Monday, October 03, 2016

Homily of Archbishop Diarmuid Martin at Mass for opening of the Michaelmas Law Term

Mass for the commencement of the Michaelmas Law Term was celebrated this morning in Saint Michan’s Church, Halston Street in Dublin.

In his homily Archbishop Diarmuid Martin, the Archbishop of Dublin focused on the theme of communication and mercy.

He said, “We come to invoke the gift, the protection and the inspiration of the Holy Spirit on all who are called to foster equity and defend the rule of law in our society.   The Holy Spirit comes to free our humanity and our relationships from those obstacles which impede the ability to live what is true and what is good.  Leadership in society is called in that sense to live in the Spirit.

“The first reading reminds us how the Spirit came on the Apostles and helped them overcome the fear and timidity that had entrapped them after Jesus’ death.  The Spirit gave them the courage to move out to spread the name and the message of Jesus in a process which continues until our day.

“The particular occasion which the Spirit chose to come down on the Apostles was a moment in which people from all over the known world were present in Jerusalem.”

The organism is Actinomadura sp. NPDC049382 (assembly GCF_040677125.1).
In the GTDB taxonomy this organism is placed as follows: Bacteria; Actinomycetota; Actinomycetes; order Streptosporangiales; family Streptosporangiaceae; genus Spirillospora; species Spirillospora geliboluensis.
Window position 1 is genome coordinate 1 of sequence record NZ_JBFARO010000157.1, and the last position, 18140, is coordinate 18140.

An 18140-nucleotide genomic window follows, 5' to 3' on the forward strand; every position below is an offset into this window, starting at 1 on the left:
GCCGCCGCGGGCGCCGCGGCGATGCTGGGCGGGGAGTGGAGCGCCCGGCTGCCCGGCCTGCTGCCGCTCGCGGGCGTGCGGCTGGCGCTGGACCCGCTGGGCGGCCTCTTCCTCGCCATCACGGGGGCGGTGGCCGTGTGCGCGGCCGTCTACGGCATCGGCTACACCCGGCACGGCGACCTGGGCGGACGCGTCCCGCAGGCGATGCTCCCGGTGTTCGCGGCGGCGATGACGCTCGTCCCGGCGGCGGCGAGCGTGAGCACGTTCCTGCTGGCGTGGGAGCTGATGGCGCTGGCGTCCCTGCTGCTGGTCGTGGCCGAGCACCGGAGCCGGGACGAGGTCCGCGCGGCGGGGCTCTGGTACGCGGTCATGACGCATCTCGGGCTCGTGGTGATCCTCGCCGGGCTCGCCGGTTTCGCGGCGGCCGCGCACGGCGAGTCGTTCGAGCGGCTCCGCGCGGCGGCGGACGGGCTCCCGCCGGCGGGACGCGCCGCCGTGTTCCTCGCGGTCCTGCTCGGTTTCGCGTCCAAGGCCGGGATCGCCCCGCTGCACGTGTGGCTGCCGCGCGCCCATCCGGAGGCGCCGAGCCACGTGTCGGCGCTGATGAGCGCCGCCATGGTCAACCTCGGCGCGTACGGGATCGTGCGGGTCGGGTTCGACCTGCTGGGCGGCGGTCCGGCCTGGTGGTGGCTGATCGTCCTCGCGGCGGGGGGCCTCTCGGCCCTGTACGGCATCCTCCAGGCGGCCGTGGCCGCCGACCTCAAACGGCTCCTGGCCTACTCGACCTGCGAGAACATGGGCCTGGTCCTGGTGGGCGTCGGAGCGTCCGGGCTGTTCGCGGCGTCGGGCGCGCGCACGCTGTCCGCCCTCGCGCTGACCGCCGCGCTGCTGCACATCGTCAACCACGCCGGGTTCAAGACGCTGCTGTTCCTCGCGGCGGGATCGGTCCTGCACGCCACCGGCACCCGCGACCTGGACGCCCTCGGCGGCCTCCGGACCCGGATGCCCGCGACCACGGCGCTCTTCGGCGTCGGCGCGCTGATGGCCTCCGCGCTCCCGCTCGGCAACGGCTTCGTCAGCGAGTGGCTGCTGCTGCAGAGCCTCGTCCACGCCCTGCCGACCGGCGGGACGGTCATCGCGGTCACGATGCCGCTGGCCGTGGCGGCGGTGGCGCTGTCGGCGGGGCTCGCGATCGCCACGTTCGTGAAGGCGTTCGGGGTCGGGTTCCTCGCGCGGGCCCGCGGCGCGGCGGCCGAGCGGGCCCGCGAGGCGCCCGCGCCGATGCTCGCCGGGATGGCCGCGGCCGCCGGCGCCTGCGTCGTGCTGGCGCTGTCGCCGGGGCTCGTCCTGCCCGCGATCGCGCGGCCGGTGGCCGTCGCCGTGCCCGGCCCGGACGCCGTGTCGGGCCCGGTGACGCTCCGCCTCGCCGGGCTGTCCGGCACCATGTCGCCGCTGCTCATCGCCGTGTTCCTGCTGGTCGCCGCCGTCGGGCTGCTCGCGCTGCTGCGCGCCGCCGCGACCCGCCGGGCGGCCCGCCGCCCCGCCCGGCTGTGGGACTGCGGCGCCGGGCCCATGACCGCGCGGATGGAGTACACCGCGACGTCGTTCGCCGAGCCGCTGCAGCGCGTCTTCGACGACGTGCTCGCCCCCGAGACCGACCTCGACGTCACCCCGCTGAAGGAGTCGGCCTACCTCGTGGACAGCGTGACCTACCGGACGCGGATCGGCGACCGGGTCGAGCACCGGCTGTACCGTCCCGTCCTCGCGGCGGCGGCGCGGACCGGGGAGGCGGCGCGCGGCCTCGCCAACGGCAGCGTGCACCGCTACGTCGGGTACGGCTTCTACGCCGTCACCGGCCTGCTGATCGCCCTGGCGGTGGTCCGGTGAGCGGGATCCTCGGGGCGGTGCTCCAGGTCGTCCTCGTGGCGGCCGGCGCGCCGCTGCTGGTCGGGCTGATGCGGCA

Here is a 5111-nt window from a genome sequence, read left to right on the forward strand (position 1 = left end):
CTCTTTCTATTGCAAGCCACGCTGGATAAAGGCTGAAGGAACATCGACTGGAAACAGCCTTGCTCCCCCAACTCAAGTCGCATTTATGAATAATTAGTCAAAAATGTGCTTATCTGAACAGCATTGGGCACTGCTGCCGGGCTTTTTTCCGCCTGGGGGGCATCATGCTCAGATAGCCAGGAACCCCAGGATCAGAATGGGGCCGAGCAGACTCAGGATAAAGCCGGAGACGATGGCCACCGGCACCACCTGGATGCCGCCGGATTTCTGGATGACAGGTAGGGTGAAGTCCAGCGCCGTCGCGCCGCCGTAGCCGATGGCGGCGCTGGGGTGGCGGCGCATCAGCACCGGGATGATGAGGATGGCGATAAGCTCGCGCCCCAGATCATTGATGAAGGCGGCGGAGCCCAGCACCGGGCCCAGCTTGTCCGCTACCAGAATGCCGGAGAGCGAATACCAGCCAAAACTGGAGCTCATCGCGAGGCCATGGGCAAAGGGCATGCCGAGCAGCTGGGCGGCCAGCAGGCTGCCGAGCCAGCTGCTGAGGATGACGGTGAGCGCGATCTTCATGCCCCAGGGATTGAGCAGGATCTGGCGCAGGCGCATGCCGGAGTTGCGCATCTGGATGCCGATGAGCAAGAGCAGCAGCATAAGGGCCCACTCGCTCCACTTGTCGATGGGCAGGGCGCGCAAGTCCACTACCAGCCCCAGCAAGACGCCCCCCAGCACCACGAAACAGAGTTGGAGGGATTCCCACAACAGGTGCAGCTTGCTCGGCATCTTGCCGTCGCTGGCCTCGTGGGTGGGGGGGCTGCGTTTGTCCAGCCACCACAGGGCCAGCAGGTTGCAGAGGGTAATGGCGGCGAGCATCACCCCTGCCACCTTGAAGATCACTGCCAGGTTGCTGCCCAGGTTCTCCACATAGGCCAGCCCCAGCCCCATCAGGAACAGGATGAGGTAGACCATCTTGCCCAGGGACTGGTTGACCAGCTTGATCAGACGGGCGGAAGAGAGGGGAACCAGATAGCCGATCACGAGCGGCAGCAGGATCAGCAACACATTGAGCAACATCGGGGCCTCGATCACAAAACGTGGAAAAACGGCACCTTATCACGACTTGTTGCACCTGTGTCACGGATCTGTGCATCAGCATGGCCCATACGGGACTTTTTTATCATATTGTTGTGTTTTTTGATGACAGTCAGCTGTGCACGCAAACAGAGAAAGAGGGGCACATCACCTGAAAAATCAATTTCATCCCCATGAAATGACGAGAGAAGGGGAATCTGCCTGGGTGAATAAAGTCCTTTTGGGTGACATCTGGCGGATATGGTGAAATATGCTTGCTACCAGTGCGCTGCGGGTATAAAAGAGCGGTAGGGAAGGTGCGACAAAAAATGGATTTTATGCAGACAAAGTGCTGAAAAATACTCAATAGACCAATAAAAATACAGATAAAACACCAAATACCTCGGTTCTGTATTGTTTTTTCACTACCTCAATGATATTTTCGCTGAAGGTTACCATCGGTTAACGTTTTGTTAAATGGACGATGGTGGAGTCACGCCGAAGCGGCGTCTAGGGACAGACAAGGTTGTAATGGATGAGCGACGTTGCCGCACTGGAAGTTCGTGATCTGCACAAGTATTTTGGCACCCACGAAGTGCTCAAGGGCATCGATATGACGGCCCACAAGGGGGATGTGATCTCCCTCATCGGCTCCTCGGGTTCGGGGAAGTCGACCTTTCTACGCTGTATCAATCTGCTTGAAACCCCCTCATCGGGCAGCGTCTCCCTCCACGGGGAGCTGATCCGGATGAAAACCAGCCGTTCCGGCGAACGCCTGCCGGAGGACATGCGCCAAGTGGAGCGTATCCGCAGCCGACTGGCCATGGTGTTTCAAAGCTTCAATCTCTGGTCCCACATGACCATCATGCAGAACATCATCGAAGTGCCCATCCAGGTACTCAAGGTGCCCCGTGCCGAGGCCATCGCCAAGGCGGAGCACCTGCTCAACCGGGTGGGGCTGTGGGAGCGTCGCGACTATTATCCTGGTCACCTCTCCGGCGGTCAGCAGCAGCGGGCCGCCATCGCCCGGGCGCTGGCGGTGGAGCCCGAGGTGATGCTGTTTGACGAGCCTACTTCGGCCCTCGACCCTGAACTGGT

Archbishop Martin said, “The Apostles began, we are told, to speak different languages and people from every corner of the world began to understand their preaching each in his or her own language.  A sign of the presence of the Spirit among us is the gift of communication among people.

“Today the Spirit still brings the gift of communication. Communication is not just about words; it is about hearts and minds; it is the gift of reaching out beyond our own interests and concerns to be able to understand and enter into fruitful and caring interaction with others in truth and love.”

Archbishop Martin continued, “Communication is the language of God.  The Christian God is not a distant God who dwells in isolation.  Our God is rather the one who unconditionally reaches out to us.  He is the one who communicates his own identity; who reveals himself in love and in mercy.  The Christian God reveals himself not like pagan God’s who dwells in the fearful dimensions of creation.  Our God is one who cares and sustains the beauty and harmony of his creation which he created in love. The Spirit brings the gift of communion and interaction, respect and harmony between every aspect of creation.  Where communication fails, division begins.

The name of God is Mercy is the title that Pope Francis gave to a recent book.  It is not just a catchy title; it says something about the very essence of being a Christian.  If we have difficulty in understanding that God’s name is mercy, then we will have great difficulty in understanding the God who is revealed in Jesus Christ.  If we have some name of our own for God, then we may well have ended up with a false God.

“If the name of God is mercy, how did we end up with the idea of a harsh condemnatory God who only wishes to judge us in our sinfulness and humiliate us?  If we have created such a God then we misunderstand both God and sin.  Sinfulness is not about breaking arbitrary rules: sinfulness is failure to love and failure to be merciful.   If sinfulness is failure to be merciful then many who are quick to condemn sinners, may well be in a category of sinners all of their own.